“Floating can make you feel lighter and more energized,” Concannon said. “The rest of your day you are on a high. People are becoming more health conscious and they are always stressed. This gives you a ‘mini-vacation.’”
Ground was broken on the 2,200-square-foot facility in August 2016 and “things moved pretty quickly.” To get the word out and increase visibility of her business, Concannon had a big booth at the Omaha Health Expo on April 8-9, at the Baxter arena.
“We showcased the tanks we use in the center as well as the personal-sized tanks that we will sell so that people can enjoy floating and reap the benefits from their own home,” she said. “Also at the expo, I gave a talk on the main stage about floating, benefits and the Blue.”
When clients come into Blue Oceans Float, Concannon wants her customers to “imagine that they are going to the ocean.” As soon as clients step into the lobby, they will find a lot of natural light, she said.
“We have lots of windows. Once they go past a peaceful area she calls the quiet zone, they will be at one of five float rooms, where they will get a sense of coming back to themselves. The layout has a ‘Hawai’i feeling.’ It’s like an Aloha welcome.”
Each tank has its own room and shower, thereby providing a private and relaxing environment to every floater. “You wash off, and open your pores,” she said. “If you have cuts, you have to cover them, and you put things in your ears. You don’t wear any clothes. At first it’s slimy. It’s very surreal. It took me awhile to orient my arms and legs. Time flies by. Hours feel like minutes.”
The 10-inch deep water is kept at skin temperature, and holds more than 800 pounds of Epsom salt. Floaters have the option to turn on an in-tank ambient light or listen to calming music during their float.  The tank lid, although seemingly heavy, is quite light and easy to open and close, she said. An air gap provides a constant flow of fresh air into the tank when the lid is shut. Blue Oceans Float provides towels, soaps and shampoos, and neck pillows.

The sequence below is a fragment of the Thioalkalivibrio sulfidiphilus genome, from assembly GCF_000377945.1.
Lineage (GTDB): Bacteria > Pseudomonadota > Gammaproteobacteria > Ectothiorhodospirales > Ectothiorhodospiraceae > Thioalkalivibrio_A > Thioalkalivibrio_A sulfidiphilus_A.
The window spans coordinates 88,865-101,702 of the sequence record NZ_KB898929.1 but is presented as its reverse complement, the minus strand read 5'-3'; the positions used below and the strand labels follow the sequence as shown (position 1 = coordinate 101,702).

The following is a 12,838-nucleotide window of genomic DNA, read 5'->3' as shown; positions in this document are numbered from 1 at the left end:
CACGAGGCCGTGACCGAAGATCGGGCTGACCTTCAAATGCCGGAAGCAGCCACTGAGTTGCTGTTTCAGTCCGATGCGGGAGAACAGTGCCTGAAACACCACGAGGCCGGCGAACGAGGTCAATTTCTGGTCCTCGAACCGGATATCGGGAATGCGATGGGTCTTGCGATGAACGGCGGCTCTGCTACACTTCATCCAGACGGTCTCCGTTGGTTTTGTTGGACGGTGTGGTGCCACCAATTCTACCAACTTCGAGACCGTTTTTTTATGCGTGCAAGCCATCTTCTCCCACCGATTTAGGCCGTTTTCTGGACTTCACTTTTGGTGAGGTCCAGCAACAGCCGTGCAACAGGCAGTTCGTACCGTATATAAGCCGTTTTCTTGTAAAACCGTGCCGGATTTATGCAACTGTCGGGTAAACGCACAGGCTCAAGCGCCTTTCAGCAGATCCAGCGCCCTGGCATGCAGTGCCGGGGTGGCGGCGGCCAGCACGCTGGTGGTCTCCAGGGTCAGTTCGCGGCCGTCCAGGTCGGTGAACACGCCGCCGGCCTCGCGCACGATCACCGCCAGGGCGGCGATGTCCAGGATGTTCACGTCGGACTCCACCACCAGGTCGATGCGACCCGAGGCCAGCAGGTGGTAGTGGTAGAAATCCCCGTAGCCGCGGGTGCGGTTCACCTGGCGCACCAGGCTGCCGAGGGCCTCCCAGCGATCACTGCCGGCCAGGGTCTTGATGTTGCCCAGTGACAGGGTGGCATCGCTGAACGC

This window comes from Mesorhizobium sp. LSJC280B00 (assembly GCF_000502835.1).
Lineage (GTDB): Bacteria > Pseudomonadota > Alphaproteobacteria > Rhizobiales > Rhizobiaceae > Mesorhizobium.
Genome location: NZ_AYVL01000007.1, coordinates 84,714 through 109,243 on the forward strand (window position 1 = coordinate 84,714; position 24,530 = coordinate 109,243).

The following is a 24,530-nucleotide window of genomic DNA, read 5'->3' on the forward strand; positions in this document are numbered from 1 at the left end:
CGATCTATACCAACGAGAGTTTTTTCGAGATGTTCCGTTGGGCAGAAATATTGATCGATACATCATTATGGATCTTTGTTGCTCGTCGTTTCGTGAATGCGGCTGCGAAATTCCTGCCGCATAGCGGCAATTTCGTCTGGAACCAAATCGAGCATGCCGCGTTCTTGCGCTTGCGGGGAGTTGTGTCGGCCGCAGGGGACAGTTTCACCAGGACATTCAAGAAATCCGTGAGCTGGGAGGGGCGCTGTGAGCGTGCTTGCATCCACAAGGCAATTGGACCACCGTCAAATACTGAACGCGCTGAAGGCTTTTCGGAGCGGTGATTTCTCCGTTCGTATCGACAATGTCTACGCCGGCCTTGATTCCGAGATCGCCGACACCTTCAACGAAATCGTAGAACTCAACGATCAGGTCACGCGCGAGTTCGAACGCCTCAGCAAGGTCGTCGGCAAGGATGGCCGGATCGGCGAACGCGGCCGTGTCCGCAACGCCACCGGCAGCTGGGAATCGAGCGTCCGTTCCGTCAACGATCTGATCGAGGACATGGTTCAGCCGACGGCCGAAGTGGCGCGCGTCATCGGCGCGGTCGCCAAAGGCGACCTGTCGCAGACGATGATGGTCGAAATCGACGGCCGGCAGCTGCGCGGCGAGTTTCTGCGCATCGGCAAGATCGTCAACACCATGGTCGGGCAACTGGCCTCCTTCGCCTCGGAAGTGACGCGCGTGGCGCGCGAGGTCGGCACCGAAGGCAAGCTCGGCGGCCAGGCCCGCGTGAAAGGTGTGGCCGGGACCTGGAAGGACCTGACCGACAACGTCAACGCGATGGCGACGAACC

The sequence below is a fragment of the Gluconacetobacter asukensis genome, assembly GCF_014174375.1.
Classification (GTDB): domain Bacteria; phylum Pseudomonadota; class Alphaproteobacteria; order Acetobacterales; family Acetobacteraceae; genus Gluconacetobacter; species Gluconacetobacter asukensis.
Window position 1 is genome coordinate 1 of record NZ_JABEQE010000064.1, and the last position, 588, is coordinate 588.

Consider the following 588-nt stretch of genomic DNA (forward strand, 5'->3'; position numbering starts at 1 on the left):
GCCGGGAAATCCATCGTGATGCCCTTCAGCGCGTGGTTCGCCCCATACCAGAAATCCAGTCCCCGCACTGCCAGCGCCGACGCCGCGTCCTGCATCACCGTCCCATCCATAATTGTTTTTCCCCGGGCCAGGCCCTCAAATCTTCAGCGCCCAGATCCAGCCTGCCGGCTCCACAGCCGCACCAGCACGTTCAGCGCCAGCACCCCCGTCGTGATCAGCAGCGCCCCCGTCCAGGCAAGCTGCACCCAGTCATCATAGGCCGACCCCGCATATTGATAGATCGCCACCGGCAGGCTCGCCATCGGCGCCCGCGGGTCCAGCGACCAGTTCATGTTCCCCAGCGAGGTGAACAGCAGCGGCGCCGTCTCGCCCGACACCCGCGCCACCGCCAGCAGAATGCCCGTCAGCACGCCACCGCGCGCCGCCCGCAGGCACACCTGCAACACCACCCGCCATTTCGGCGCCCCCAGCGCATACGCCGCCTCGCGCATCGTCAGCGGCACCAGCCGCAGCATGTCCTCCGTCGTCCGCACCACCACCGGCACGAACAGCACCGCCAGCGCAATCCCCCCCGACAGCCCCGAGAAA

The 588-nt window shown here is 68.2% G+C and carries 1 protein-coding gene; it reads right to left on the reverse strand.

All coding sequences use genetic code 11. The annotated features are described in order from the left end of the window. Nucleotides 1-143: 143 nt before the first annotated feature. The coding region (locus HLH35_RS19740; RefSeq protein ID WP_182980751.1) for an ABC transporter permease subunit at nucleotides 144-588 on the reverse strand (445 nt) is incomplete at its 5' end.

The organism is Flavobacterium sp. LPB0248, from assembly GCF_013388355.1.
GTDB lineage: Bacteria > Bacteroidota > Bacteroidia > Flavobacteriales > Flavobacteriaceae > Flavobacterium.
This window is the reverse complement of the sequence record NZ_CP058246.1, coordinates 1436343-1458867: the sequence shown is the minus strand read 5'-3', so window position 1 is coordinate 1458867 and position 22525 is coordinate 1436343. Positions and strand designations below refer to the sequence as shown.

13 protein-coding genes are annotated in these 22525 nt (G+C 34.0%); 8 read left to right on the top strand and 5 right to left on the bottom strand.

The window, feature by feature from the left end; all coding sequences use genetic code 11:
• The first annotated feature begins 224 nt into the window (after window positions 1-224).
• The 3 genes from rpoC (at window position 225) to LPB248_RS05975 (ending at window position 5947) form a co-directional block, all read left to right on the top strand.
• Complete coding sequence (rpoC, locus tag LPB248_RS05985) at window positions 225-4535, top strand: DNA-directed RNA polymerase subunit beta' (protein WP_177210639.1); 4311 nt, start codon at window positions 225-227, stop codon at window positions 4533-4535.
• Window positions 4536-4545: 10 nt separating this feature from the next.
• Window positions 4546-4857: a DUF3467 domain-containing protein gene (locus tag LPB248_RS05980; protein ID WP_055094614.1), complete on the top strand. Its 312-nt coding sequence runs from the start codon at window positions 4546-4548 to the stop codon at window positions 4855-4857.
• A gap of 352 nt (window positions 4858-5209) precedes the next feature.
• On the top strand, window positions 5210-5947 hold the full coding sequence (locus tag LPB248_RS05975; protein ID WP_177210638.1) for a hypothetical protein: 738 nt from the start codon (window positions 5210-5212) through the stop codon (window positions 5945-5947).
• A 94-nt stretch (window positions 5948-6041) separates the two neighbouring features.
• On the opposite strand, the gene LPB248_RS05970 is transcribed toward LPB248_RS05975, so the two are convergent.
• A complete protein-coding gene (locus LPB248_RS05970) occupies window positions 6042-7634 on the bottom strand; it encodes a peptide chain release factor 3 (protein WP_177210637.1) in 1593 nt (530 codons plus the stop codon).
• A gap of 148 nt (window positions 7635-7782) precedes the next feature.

“At a salt-water concentration of 25 percent, nothing harmful to humans can survive in the water,” she said. “Besides that, our tanks utilize a combination of filters to clean and purify the solution. These filters include an ozone oxidation system, UV filter and a halogen feed for disinfection. When you are done, you shower. And then you can go sit in the lobby. It’s a mind/body process.”
Several floats will be available. A 90-minute float is $75, and a 150-minute float is $95. Membership packages range from eight floats a month for $360 to two floats a month for $110. Blue Oceans Float will be open Tuesdays through Sundays. “Mondays, we will devote to deep cleaning and meetings,” she said.
“On our Facebook and Instagram pages you can see photos of progress as well as other things going on [such as] new banners and business cards. The website is being renovated and our blog has officially started,” she added. “Blog topics will range from information about floating and float tanks, the benefits of floating and environmental topics that are of concern to us at the float center.”
Thus far, Blue Oceans Float has four tank operators, and two float center coordinators.
For more information, go to http://www.blueoceansfloats.com.